It turns out the DH said no such thing. On Monday afternoon it released a hastily prepared statement explaining that, as with all of the quangos set up under New Labour, the future of the FSA was merely under review.
So, it's both no news and old news. New health secretary Andrew Lansley has been very clear on his position vis-à-vis the watchdog. In March, he described it to The Grocer as "a conflicting voice within government", and told us he would look to take away its responsibilities for diet and public health.
But while bizarre in their timing, Monday's news stories are utterly predictable in tone, claiming Lansley buckled under pressure from the big, bad purveyors of junk food.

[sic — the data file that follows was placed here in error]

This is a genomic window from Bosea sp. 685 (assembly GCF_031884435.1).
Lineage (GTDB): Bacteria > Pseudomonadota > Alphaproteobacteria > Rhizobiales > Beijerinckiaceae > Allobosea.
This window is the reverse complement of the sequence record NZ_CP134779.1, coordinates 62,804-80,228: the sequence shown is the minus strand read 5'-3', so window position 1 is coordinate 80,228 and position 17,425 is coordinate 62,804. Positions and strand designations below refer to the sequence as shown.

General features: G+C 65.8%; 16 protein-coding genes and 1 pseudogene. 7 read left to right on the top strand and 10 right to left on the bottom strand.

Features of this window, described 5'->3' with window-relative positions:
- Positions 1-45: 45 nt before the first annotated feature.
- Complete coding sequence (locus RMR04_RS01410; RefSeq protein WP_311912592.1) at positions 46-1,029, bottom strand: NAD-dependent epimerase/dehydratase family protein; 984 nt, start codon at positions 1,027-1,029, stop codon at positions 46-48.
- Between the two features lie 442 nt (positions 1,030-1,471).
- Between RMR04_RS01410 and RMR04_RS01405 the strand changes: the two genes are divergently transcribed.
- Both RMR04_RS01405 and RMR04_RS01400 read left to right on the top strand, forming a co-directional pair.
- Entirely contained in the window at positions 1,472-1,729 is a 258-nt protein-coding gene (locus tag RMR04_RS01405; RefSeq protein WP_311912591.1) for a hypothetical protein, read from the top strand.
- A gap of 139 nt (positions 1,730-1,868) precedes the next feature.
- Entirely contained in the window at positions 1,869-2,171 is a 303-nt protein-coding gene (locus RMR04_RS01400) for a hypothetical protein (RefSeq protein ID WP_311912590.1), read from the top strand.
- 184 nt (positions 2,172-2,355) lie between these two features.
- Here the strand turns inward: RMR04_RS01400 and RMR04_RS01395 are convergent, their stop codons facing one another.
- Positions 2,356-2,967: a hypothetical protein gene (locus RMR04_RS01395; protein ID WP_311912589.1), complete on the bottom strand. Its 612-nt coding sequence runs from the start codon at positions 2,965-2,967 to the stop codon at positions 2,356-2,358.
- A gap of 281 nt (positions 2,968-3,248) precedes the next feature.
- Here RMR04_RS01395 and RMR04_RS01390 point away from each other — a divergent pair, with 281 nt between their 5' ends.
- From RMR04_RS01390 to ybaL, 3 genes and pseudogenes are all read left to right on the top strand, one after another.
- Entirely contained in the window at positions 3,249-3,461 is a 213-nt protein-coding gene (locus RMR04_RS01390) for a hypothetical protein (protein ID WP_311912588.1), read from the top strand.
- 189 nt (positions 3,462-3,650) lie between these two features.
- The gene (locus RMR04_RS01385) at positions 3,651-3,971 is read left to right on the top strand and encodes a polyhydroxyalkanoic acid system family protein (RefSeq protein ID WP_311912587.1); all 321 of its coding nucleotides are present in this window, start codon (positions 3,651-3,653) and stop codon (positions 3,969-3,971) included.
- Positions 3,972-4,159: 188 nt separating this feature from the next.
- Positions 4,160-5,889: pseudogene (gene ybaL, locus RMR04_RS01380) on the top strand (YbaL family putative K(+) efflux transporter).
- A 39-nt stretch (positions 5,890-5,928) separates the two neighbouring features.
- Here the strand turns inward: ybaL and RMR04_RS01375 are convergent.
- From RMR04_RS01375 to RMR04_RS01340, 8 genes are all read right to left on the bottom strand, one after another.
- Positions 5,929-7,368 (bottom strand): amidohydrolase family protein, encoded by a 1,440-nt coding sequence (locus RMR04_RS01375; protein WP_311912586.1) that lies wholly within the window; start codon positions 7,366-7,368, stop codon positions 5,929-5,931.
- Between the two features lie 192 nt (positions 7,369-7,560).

If the FSA is axed, the only new detail in this week's reports is that Defra will have responsibility for food safety and hygiene. And as far as The Grocer knows, no major food and drink multinationals are lobbying hard either way.
Equally puzzling was the picture in the Daily Mail of a small boy surrounded by food and drink, headlined: "In one shocking image, the rubbish an average child eats every year."
This "rubbish" included products such as milk, cheese, fruit juice and high-fibre cereals. Also on display were bags of McCain oven chips proudly displaying their all-green traffic light labels, developed by the FSA.
Lazy, ill-informed reports like these are indicative of the problems surrounding the debate on health and obesity. Of course the industry has a part to play. Lansley simply wants it to be a serious, grown-up conversation.
He's also asked the industry to foot the bill for Change4Life. But thanks to single-issue lobby groups and a reactionary press, he is getting a kicking. And I thought the Mail didn't like the nanny state.